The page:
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i had her 8wks premature,she spent 3wksin the hospital. i bf and she sleeps with me at night. during the day if she goes to sleep and i try to put her down in a bassinet or swing she lasts only 5-20 minutes and wakes up crying. i wait until she is in a "deep" sleep - doesn't matter. she still wakes up crying - i try to put her in a sling - still cries. the result is i am holding her all day - and can't get anything done. i know i am supposed to not worry about housework etc but i mean i can' tput her down for long enough to get dishes done, or fix lunch, or even go to the bathroom.as a result i don't eat etc. is this normal? it seems like it is getting worse and worse - when she first came home she would sleep 2 hrs at a time laying down. now nothing, she hardly sleeps at all and nurses constantly- please help me figure out how to get her to nap peacefully! at night she sleeps (in my arms) and wakes up 2-3 times to nurse. i am at my wits end. when dh comes home and tries to hold her to give me a break she cries- he is getting a complex about her not liking him! help!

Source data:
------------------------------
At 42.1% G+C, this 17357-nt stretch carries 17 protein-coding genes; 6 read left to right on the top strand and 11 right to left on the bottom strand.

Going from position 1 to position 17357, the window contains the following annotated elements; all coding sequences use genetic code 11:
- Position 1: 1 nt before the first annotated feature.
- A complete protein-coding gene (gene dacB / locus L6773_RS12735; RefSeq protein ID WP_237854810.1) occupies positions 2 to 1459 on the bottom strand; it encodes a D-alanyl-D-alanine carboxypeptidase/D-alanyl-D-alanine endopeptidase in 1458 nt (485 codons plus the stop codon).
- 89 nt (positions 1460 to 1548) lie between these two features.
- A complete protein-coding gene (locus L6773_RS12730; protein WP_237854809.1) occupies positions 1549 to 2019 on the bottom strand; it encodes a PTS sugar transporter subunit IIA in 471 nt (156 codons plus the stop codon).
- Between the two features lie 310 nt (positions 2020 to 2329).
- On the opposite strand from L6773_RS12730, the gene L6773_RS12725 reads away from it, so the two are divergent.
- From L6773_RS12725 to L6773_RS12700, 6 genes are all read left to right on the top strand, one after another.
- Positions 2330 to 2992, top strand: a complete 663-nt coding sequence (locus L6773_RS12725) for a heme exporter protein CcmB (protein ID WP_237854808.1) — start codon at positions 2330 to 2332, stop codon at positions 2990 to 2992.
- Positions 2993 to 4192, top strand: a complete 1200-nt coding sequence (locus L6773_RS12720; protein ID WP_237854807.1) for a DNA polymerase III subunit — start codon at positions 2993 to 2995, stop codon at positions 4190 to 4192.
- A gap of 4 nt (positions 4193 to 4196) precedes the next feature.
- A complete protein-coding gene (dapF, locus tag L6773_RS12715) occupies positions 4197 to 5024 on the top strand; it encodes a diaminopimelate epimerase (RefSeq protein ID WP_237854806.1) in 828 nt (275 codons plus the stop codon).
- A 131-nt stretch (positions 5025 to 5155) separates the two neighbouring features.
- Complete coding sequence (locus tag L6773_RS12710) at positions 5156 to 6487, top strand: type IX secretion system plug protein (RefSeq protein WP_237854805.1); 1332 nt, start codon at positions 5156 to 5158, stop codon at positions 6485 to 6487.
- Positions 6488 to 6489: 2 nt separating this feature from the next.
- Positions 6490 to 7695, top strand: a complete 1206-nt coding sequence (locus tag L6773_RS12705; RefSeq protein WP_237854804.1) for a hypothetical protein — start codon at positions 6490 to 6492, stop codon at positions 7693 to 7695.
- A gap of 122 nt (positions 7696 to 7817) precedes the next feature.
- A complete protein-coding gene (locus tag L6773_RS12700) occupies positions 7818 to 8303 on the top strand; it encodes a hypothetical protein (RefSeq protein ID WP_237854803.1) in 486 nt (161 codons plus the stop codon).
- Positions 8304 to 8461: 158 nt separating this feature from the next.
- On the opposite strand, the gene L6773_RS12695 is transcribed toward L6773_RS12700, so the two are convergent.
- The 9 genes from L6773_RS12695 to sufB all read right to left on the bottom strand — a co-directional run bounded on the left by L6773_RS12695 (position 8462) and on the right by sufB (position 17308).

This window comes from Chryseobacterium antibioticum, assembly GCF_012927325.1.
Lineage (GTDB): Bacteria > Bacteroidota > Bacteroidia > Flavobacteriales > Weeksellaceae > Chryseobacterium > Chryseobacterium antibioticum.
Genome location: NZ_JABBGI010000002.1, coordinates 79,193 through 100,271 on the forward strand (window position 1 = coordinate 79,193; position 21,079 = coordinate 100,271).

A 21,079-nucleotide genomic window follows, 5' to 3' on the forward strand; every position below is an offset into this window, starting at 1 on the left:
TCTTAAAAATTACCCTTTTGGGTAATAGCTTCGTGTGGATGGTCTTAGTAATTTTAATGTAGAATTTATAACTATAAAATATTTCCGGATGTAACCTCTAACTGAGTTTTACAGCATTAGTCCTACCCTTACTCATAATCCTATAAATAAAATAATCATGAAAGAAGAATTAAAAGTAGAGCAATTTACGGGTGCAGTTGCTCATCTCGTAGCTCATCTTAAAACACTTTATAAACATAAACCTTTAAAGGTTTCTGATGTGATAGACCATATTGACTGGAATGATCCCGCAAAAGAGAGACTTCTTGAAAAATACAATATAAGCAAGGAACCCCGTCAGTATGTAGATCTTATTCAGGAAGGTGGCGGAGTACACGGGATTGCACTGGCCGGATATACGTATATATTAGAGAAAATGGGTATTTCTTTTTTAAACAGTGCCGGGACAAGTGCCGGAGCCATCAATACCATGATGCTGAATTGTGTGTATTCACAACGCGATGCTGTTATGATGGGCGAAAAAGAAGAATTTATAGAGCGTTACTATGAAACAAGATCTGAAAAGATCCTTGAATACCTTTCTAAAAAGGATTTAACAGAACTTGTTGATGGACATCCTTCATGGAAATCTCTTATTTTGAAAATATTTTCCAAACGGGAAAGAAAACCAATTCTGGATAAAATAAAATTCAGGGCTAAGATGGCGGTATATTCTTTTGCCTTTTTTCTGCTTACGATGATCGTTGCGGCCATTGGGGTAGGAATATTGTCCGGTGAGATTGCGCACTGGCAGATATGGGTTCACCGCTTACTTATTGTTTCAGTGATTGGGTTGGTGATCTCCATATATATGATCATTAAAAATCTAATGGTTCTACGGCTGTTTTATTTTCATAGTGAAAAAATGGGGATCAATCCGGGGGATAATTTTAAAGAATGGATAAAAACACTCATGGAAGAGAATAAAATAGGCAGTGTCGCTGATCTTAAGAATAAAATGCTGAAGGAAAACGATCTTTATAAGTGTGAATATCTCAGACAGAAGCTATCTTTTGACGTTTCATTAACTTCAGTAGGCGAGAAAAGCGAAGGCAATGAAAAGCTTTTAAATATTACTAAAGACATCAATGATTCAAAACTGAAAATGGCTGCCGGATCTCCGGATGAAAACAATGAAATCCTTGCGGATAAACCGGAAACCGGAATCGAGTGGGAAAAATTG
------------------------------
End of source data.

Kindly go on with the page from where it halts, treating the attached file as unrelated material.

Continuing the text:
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Perhaps she is still making up for the time she missed out on being inside of you? Really, I think most babies prefer to be in their mamas' arms most or all of the time. Some babies are just a little more persistant about it than others. Your baby is so lucky to have a mama who listens to her needs. Of course, you have needs too! I would try nursing her in the sling, that way when she falls asleep, she'll already be in the sling, and you won't have to transfer her to a new spot. Also, you or your partner could try walking her to sleep outside, either in the sling or a baby bjorn (if she is big enough). Both of my babies were very hard to get to sleep (and keep asleep) for the first few months (actually, with Jasper it lasted until five months). I found motion to be the most effective method at keeping them sleeping.<br><br><img alt="" class="inlineimg" src="http://www.mothering.com/discussions/images/smilies/hug.gif" style="border:0px solid;" title="hug">s<br><br>
Good luck!<br><br>
Lex
 

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Being a new mom can be so confusing. Esp when you are exhausted from all the premie issues. <img alt="" class="inlineimg" src="http://www.mothering.com/discussions/images/smilies/hug.gif" style="border:0px solid;" title="hug"><br><br>